Jarrett Title a Four-Gone Conclusion?

Jarrett title a four-gone conclusion? By Brett Borden TALLADEGA, Ala. (Oct. 18, 1999) Dale Jarrett placed second to Dale Earnhardt Sunday at Talladega. This time, he said, that wasn't the plan. A driver acquires all kinds of senses when he's...

Jarrett title a four-gone conclusion? By Brett Borden

TALLADEGA, Ala. (Oct. 18, 1999) Dale Jarrett placed second to Dale Earnhardt Sunday at Talladega. This time, he said, that wasn't the plan. A driver acquires all kinds of senses when he's trying to secure a championship. Rabbit ears that can hear things in a motor -- even things that the man who built it can't hear. Eyes on the side of his head, allowing him to see things even his spotter can't see. A nose for staying out of trouble (self explanatory). And a tongue that develops an uncanny ability to speak around the 'c' word (championship) whenever possible. All of these senses have been fine-tuned over the past month or so by Dale Jarrett. The driver of the No. 88 Quality Care/Ford Credit Ford has been a different Dale Jarrett. This 'new' Dale Jarrett is a blend of the Dale Jarrett who visited Victory Lane four times in a 10-race stretch earlier this year, and the man who drives his family to church in the station wagon on Sunday morning.

But instead of his family in the backseat, it's his family legacy that has him driving defensively. Jarrett is trying to become the second son of a NASCAR Winston Cup champion to win a title for himself. Jarrett's father Ned won championships in 1961 and '65, while Lee Petty won three titles and son Richard won seven.

For the man whose senses have become so acute, the championship is so close he can taste it. His belly is tied up in knots, and there are four gut checks left. But the toughest - the Winston 500 at Talladega Superspeedway - is safely out of the way. Jarrett finished second Sunday to Dale Earnhardt, good enough to momentarily throw off the scent of the ever-pursuing hounds.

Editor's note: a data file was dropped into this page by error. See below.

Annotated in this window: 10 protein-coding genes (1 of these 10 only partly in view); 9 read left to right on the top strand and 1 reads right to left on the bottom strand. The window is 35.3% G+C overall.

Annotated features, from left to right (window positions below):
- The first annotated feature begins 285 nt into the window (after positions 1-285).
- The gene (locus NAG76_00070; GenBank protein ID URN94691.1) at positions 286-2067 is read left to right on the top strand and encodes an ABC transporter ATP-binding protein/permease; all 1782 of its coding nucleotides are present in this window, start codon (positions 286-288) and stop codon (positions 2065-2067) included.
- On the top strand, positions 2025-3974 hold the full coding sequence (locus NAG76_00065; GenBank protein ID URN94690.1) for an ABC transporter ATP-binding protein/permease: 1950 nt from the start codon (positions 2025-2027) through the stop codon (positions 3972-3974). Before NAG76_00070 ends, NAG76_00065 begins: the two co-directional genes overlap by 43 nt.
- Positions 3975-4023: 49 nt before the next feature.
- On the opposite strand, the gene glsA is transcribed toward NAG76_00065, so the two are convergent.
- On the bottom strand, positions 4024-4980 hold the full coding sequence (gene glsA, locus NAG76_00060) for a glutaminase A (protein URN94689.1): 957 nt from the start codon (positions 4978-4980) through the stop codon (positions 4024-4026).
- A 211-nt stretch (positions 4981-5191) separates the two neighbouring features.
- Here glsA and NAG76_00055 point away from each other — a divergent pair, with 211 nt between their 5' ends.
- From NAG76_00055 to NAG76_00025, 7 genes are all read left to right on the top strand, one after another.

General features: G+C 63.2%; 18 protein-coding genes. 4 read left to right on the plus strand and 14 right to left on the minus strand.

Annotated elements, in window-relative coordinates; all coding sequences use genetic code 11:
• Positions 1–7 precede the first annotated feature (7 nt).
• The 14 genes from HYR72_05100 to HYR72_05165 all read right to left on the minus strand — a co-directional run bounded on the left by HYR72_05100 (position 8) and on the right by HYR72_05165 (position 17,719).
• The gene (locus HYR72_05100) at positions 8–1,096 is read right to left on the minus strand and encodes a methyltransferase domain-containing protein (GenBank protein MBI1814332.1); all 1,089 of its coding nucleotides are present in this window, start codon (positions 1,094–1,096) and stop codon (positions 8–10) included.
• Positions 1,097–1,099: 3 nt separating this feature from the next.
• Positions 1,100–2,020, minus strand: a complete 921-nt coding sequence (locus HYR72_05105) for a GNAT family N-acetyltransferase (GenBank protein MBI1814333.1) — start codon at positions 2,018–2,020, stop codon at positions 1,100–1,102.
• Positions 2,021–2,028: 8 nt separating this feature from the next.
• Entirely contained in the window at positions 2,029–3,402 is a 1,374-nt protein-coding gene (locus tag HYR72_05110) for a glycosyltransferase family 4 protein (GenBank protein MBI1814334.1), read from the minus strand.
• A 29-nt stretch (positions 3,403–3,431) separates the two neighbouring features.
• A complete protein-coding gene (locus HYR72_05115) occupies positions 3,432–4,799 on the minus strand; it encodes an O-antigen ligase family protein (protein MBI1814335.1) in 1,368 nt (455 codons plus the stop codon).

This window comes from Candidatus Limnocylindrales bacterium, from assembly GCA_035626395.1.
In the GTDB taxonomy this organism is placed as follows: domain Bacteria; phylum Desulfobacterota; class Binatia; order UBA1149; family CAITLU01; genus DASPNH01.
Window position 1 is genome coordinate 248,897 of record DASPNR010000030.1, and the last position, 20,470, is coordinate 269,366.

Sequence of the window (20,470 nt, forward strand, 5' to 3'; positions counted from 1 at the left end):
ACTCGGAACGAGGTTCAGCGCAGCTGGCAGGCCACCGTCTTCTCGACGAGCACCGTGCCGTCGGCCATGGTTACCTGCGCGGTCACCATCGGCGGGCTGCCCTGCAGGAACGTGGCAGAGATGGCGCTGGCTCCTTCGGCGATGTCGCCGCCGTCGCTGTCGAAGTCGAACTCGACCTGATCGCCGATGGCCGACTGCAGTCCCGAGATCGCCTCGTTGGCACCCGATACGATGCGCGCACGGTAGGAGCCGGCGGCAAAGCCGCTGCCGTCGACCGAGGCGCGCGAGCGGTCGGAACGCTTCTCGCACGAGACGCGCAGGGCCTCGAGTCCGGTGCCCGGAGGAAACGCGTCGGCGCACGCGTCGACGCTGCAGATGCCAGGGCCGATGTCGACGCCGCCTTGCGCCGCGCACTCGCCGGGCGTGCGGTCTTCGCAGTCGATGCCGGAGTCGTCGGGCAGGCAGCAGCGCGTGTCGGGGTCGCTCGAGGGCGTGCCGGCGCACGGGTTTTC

"That was definitely the goal today," said Jarrett, whose lead is now 246 points. If Jarrett so much as finishes 13th or better the remaining four races, the trophy is his.

"We came here to win, and I almost pulled that off. The car was a little off, not bad, just a little bit tight from the center of the corner out so I just kind of set a pace that wasn't gonna get us in trouble. Even though it wasn't up in the front, I saw a lot of hard racing early in the race. Then we made a couple of adjustments and got the car a lot better."

Jarrett hasn't been a lot better than his closest rivals the last 10 races, but he has been good enough to turn up the pressure on them. For instance, Jeff Gordon has outpointed Jarrett in seven of the last 10 races, but his 40th-place finish at Richmond took away the majority of any ground gained in the standings.

Sunday could have been one of those days for Jarrett, as the field at Talladega was all over the race track, and nearly all over each other. Jarrett noticed the tight racing early on, though it really got hectic at the very end.

"It wasn't just the last 30 (laps)," said Jarrett. "It started from Lap 1 from what I saw so it was 188 laps of it. That's as much patience as I've seen people show even though it may not look like patience when you are four and five wide."

Late in the race, Jarrett received an interesting query from the man he finished second to at Talladega earlier this year - Earnhardt.

"Before that last restart they radioed and said we need to get hooked up again and do like we did in the spring," said Jarrett. "Except we radioed back and said we needed to reverse the finish. He obviously didn't agree with that. We've finished second to him a number of times, but I think he finished second to us at Daytona. We're trading back and forth."

If Jarrett pulls out another top-5 finish or two, he may have that first championship, then he and Earnhardt will have rather large trophies with which to trade.

Source: NASCAR Online

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About this article
Series NASCAR Cup
Drivers Dale Earnhardt , Jeff Gordon , Dale Jarrett , Lee Petty